The World From Berlin 'A Technical Assistance Force in Olive Drab'

Germany's allies are increasingly impatient with its refusal to take a more active combat role in war-torn Afghanistan. A diplomatic push in the lead-up to a NATO conference next week has the Bundeswehr on the defensive.


It increasingly looks like the German Defense Ministry is in a no-win situation. In a letter leaked to the German press last week, US Secretary of Defense Robert Gates criticized the German army, the Bundeswehr, for not doing more to help fight the Taliban in southern Afghanistan -- where American troops have been engaged since 2001 as part of a NATO mission.

German paratroopers cruising in Kabul. NATO leaders want to see more of the boys in red berets heading to fight in southern Afghanistan, but the Bundeswehr has refused a combat role.
DDP

German paratroopers cruising in Kabul. NATO leaders want to see more of the boys in red berets heading to fight in southern Afghanistan, but the Bundeswehr has refused a combat role.

In the lead-up to a NATO conference in Vilnius, Lithuania on Thursday, Gates asked Germany to start putting its troops in harm's way -- specifically, to send soldiers to the more dangerous southern part of the country and authorize them to use force. Canadian politicians have also called for a greater German contribution, demanding that its European partners in NATO step up their overall troop commitment by 1,000. If not, they are threatening to call for an immediate Canadian pull out. The Canadians have lost almost 80 soldiers in Afghanistan.

So far, Germany has sent more than 3,000 soldiers to the relatively peaceful northern provinces of Afghanistan. The letter sparked a firestorm in Germany, where the mission in Afghanistan is already deeply unpopular.

On Monday, a new wrinkle put even more pressure on Berlin to act -- the French government announced it was willing to up its troop levels in Afghanistan, perhaps as part of an effort by Nicholas Sarkozy's government to patch up French-American relations. The French offer makes the Germans look even worse. Unable to please their NATO allies without angering voters, German politicians are truly in a bind. German papers read between the lines.

Center-left Berliner Zeitung writes:

"Between the lines, it's clear what US Secretary of Defense Robert Gates really thinks of German troops in northern Afghanistan. Sure, he praises the Germans, but one shouldn't misunderstand. The Pentagon head would rather have written: Your soldiers play crossing guard for Afghan girls, while my men risk their lives fighting against the Taliban. That's not fair -- so your soldiers should have to fight and die in southern Afghanistan too."

"It won't be long before nobody in the government is willing to accept the consequences of Washington's requests. When the US government sees war as the best way to bring peace to Afghanistan, then they should go ahead and fight -- but without German help."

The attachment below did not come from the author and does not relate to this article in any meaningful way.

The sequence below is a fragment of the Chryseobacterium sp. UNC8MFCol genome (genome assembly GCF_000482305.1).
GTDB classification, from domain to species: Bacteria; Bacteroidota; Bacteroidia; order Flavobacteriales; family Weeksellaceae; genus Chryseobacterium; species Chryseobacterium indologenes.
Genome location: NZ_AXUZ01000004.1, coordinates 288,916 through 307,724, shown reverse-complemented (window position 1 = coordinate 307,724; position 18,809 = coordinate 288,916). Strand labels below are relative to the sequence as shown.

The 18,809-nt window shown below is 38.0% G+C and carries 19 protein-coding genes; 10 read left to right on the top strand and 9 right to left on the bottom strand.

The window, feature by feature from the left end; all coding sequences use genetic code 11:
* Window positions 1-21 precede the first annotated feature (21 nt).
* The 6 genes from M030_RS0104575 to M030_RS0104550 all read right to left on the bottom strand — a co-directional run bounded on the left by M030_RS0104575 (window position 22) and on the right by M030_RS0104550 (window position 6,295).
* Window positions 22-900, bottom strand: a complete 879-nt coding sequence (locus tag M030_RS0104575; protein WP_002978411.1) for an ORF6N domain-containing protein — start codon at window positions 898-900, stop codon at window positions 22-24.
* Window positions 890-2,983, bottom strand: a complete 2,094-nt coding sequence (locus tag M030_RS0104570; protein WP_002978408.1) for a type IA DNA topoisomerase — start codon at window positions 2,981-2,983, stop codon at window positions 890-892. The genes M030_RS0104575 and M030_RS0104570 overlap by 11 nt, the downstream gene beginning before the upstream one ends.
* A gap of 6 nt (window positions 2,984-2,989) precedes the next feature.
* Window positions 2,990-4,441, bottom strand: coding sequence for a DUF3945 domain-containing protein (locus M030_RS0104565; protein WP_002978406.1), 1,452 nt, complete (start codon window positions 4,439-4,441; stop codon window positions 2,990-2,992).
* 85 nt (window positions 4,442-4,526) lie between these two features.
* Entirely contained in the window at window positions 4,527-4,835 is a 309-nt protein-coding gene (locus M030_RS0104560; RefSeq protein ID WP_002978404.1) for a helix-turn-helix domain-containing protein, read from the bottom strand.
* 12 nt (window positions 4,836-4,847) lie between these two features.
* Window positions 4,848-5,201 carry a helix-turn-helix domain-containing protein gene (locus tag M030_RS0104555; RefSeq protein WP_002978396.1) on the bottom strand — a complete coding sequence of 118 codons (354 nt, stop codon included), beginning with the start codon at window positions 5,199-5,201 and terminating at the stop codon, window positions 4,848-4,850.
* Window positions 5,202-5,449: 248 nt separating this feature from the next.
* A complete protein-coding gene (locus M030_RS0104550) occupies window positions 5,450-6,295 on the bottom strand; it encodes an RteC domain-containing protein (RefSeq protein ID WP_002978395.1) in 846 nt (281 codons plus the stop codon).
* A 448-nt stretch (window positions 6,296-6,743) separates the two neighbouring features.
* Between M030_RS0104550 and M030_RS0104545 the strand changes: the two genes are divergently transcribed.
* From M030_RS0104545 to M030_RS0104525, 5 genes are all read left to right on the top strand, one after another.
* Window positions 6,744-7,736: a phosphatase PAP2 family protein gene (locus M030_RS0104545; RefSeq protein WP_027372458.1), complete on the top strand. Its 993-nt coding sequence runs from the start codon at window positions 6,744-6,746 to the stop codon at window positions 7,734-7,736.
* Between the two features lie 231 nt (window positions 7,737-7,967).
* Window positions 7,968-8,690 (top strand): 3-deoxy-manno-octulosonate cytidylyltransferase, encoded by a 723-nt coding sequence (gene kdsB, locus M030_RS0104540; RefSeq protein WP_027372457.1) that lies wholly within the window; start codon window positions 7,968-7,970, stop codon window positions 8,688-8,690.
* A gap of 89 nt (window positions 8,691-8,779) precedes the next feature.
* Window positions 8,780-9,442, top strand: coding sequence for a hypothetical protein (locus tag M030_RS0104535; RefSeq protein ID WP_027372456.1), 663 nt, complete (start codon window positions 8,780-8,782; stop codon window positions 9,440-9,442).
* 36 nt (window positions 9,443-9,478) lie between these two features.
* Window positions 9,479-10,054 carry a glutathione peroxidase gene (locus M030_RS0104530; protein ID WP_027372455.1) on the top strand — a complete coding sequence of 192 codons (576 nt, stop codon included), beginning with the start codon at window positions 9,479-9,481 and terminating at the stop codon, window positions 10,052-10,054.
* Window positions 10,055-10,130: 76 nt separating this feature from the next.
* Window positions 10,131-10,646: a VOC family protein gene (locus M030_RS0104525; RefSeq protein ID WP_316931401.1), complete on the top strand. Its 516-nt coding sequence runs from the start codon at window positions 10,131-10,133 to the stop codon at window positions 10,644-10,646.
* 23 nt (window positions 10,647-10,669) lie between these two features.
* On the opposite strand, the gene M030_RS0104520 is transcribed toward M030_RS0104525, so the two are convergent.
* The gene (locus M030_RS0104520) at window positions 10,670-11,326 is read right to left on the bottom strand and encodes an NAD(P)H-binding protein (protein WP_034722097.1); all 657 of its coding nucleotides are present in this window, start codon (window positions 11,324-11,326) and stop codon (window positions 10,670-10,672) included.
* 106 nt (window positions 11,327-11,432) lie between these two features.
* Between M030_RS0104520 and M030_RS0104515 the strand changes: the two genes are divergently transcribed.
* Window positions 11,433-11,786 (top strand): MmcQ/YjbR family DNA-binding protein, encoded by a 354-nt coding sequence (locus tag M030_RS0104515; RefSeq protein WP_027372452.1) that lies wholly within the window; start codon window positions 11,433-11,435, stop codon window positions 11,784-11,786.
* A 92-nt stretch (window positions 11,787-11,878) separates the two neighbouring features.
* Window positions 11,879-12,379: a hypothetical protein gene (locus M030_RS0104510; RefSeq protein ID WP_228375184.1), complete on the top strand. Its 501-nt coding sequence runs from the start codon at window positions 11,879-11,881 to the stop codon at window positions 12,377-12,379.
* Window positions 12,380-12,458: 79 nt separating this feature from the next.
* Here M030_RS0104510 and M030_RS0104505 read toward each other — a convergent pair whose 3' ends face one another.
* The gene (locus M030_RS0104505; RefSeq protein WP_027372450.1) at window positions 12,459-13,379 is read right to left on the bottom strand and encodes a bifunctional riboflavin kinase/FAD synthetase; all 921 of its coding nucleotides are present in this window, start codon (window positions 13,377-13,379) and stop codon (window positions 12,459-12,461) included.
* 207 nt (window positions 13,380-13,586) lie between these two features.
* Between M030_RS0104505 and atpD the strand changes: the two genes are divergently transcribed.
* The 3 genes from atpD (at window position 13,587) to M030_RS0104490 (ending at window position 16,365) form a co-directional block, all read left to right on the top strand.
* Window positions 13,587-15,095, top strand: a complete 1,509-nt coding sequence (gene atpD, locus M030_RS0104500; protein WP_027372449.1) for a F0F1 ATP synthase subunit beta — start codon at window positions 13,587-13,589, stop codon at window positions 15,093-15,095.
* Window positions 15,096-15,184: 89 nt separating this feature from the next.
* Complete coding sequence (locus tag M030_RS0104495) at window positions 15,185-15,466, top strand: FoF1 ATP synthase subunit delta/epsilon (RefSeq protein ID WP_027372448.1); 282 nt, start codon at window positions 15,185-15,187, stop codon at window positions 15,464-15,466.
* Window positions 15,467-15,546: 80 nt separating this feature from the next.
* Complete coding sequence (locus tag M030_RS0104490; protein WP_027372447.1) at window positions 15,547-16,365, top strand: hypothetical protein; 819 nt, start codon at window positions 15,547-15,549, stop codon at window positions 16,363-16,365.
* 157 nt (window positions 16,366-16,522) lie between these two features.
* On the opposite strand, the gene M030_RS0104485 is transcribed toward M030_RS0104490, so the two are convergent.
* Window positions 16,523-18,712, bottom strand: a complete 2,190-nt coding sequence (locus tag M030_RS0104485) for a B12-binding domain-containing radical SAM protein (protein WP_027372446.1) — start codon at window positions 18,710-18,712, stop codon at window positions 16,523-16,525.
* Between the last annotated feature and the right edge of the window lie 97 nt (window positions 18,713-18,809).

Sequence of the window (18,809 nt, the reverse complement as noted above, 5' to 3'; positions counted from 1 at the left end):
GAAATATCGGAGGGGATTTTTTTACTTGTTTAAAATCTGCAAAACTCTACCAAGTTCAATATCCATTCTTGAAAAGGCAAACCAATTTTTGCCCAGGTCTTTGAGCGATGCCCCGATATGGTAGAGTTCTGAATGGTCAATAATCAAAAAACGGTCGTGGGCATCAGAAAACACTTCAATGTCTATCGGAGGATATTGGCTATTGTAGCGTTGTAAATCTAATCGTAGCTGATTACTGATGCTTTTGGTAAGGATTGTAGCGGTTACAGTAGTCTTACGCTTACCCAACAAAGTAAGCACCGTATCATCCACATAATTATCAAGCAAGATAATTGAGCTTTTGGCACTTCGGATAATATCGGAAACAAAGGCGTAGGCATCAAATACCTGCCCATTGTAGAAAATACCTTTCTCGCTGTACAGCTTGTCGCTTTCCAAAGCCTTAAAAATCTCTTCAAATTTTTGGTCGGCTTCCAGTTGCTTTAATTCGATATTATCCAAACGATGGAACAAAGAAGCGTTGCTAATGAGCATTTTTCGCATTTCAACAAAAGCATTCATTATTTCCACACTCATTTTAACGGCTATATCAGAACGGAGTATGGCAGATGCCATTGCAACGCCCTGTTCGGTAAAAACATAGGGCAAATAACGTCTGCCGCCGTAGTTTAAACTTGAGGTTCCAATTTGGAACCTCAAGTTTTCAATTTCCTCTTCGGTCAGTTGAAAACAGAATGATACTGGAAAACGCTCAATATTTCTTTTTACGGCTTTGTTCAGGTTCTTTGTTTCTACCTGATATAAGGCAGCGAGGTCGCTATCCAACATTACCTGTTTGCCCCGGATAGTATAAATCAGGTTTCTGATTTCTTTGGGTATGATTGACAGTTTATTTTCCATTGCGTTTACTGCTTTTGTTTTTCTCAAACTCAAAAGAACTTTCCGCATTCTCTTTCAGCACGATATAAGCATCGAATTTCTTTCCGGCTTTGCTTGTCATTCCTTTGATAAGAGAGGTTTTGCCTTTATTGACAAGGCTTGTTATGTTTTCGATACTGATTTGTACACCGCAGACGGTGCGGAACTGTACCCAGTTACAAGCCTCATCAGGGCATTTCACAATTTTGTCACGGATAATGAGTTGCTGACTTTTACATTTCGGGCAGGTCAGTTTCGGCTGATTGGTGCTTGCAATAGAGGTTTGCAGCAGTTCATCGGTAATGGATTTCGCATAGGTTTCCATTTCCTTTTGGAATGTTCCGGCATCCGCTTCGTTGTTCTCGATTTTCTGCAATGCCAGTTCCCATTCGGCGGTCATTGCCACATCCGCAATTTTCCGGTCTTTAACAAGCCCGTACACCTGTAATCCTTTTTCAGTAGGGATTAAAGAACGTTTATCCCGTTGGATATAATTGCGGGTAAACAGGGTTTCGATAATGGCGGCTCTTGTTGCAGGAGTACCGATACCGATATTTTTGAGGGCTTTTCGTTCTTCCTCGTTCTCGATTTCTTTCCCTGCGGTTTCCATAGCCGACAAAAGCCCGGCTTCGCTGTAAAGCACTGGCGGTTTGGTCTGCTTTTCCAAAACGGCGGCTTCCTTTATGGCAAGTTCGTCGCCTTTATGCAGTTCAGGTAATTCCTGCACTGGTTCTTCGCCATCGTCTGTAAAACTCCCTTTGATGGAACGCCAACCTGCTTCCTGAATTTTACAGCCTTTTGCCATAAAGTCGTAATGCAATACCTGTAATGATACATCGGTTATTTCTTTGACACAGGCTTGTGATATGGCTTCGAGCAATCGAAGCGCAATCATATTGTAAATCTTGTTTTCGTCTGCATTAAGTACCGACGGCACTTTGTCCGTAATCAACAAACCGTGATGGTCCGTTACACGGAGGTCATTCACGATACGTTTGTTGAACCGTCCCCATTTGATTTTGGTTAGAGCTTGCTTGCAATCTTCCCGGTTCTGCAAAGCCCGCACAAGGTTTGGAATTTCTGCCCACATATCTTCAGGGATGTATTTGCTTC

Süddeutsche Zeitung, Munich's center-left daily, writes:

"The German-American alliance has survived all sorts of conflicts in the last few years. Through it all, one thing has remained constant: From the president on down, the US government has praised Germany's presence in Afghanistan. It was that way in (former Chancellor) Gerhard Schröder's day, despite the bitter split over the Iraq war, and it hasn't changed with Merkel's arrival in the chancellor's office. …"

"But the schism between the wishes of its allies and what Germany is willing to sacrifice could open even wider. Canadians, Dutch and Brits also have domestic political concerns. And no one should expect the pressure on Europe to weaken with a new face in the White House. No matter who's elected, he or she will want to bring American soldiers home and replace them with troops from other countries."

"Schröder risked his office with a vote of confidence over the mission to Afghanistan in 2001. Merkel doesn't have to go that far, yet. But she should expect the debate over the future of Germany's role in Afghanistan to get more passionate and aggressive."

Meanwhile, the Financial Times Deutschland opines:

"Formally, the Germans are in a relatively good position. But if France acts on its offer to send troops to embattled southern Afghanistan, then the political wiggle room for Germany's leadership may disappear rapidly."

"The basic dilemma for German politicians has once more grown acute. On the one had, it's clear to all the parties (with the exception of the Left Party) that Germany has to help suppress Islamic terrorism in Afghanistan with military force. It's a question of international security first of all, not to mention a matter of loyalty to Germany's allies and credibility if Berlin wants to play a role on the world stage."

"On the other hand, the popular support for a German role in Afghanistan is slipping away. Polls show that nearly two-thirds of citizens don't support the idea of German troops in Afghanistan. And a former Social Democratic Party leader, Klaus Bölling, a former top aid to former Chancellor Helmut Schmidt has dismissed the fight there as pointless butchery and urged a withdrawal. The more it becomes obvious that the Bundeswehr can't just act as a sort of technical assistance force in olive-drab, the harsher the critiques will get."

-- Andrew Curry, 12:30 p.m. CET

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